“Bend it like Beckham has been the bane of my life,” says Gurinder. “Everyone wanted me to make the same film over and over again, but I wanted to make a big epic film that would wow the public and also tell the story of the little girl whose aunt died of starvation and who lived to be my grandmother.”
Viceroy’s House tells the story of Lord Mountbatten, the last Viceroy of India, and the subsequent Partition of the colonised subcontinent in 1947.
Gurinder believes that seventy years on from Partition, people do not know the history of the British Empire, that it is not taught in schools (a view confirmed by a thirty-year-old Londoner who told me he had never once heard the Empire mentioned throughout his education), and that in India and Pakistan also people are unware of the history of Partition.
So here is one version of the history.
By 1945 Britain was weakened by WW2 and forced to acknowledge that Indian independence was inevitable. Decades of political struggle were paying off for India. The leaders of opposition to imperial rule were Jawaharlal Nehru of the National Congress Party, Muhammad Ali Jinnah of the Muslim League and Mahatma Gandhi. They had all served terms in British jails. Nehru and Gandhi believed that in an independent India all religions could live together as citizens; Jinnah believed that Muslims would never be treated fairly in a united India and that they should have their own independent state. In the months prior to independence, civil unrest, riots and violence were increasing, and Lord Mountbatten panicked. No wonder.
Historians Ian Talbot and Gurharpal Singh wrote in The Partition of India: “There are numerous eyewitness accounts of the maiming and mutilation of victims. The catalogue of horrors includes the disembowelling of pregnant women, the slamming of babies’ heads against brick walls, the cutting off of victims’ limbs and genitalia and the display of heads and corpses. While previous communal riots had been deadly, the scale and level of brutality was unprecedented.”
Neither the British nor the newly formed governments were equipped to deal with the ensuing migrations and the violence and slaughter that occurred on both sides of the borders. Estimates of the number of deaths vary, with low estimates at 200,000 and high estimates at 2,000,000.
Gurinder tells her story by means of upstairs‒downstairs relationships in the Viceroy’s house. Upstairs the Raj is serenely continuing its racist, domineering way; downstairs is seething with rivalry and discontent. The wider political picture is shown by archive footage.
“Post WW2 the view was that Britain and America were taking the map of the world and were deciding how they were going to control everything. The result was new borders and the ordinary people becoming migrants and victims and being criminalised in the process,” she says.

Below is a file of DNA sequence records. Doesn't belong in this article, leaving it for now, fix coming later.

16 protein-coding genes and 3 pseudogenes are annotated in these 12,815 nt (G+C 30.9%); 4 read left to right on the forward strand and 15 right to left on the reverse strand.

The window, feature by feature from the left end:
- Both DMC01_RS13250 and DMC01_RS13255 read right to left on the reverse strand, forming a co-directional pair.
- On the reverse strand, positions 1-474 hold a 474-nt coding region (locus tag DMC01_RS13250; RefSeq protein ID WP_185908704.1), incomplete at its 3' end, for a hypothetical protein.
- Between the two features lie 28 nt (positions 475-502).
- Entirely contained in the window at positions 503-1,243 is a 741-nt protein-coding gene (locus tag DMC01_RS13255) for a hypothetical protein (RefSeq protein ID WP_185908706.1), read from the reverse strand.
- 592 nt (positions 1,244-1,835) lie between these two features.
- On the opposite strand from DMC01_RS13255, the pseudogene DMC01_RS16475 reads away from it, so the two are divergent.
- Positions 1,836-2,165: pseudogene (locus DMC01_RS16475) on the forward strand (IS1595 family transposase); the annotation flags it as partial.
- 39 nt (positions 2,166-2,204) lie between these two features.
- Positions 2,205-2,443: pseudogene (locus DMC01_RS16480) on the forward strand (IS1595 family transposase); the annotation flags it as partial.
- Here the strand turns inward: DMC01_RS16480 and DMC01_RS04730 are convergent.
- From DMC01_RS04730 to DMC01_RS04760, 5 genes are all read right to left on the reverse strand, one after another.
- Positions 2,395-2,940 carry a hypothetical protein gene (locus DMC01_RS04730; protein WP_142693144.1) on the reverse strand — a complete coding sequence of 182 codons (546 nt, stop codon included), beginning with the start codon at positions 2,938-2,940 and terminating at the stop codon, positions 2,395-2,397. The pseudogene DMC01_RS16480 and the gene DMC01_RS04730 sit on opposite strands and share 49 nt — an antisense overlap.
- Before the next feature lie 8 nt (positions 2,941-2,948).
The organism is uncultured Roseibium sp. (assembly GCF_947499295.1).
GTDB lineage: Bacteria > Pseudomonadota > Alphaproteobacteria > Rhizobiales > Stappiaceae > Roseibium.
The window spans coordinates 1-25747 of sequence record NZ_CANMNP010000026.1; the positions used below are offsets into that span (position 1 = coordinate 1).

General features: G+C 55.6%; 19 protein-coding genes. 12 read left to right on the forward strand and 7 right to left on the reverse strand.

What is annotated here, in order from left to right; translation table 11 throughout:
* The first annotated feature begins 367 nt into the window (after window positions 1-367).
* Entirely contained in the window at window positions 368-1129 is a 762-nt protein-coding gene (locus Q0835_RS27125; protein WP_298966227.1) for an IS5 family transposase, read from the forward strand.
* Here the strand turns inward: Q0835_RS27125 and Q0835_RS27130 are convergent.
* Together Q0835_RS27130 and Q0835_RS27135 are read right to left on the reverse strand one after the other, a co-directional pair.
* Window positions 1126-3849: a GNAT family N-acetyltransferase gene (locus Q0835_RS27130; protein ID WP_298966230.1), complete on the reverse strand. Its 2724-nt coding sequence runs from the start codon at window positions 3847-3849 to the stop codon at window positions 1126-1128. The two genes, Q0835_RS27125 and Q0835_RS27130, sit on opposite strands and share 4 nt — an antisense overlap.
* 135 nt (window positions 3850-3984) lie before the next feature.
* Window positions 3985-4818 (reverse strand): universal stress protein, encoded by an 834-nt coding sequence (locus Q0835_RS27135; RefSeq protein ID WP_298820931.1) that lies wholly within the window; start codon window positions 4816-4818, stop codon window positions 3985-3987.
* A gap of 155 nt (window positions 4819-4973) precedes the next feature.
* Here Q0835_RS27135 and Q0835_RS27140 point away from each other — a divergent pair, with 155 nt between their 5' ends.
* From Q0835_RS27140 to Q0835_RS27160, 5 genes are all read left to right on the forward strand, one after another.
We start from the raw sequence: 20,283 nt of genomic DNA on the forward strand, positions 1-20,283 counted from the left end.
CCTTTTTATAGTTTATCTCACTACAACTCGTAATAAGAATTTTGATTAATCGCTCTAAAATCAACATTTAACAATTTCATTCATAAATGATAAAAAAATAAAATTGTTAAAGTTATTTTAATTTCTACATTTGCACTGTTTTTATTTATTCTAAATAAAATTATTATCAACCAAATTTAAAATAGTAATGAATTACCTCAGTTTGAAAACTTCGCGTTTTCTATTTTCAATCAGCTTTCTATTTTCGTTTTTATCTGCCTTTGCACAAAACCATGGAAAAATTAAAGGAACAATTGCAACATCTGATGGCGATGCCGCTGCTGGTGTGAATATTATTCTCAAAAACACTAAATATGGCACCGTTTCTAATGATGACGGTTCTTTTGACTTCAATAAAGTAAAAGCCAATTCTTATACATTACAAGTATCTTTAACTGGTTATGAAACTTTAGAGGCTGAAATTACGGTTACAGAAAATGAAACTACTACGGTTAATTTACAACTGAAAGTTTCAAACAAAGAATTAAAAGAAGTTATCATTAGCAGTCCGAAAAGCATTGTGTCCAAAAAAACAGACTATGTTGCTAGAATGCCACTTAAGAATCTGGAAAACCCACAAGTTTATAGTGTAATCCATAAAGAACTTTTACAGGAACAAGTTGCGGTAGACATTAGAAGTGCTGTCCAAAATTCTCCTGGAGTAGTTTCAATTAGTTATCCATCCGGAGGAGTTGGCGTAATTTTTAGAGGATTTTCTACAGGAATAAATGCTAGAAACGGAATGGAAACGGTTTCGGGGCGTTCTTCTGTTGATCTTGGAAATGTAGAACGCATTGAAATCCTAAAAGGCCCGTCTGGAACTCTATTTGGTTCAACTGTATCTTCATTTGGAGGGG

The film makes much of the drawing of boundaries. In the timescale they were given, the diplomats had an impossible task, and especially the civil servant Cyril Radcliffe who was chair of the boundary committee. And then it transpired that all the negotiations were a waste of time because Churchill himself had drawn the boundaries, entirely in Britain’s self-interest, and these were imposed. The result was disastrous and led to the creation of East and West Pakistan, three wars between India and Pakistan, including the independence of Bangladesh in 1971, and the festering situation in Kashmir.
“I had a choice, either to make a very detailed film about the history, which would have been a documentary; or to give a voice to the people you never hear and get as many people as possible to watch the film.”
She includes a compelling love story that encapsulates the religious divide and family loyalties and culminates in the notorious massacre of all the Muslims on a train making its way to Pakistan.
“Immediately after editing Viceroy’s House I made a documentary on Partition which will be on BBC soon. People in India don’t know this history. It is new to them. Young Pakistani people come out of the film and sob. They had not realised the sacrifices people made to achieve Jinnah’s utopian vision of a secular society that had good relationships with everyone. They realise that vision has been betrayed. English friends say Britain got off very lightly in the film, but they are determined to learn more about what happened.”
It is obviously impossible to make a film like this without offending whole communities. But the film is what it is: an attempt to entertain people, involve them, engage them and make them aware of their history so that they can go out and learn more for themselves.
By Jim Mulligan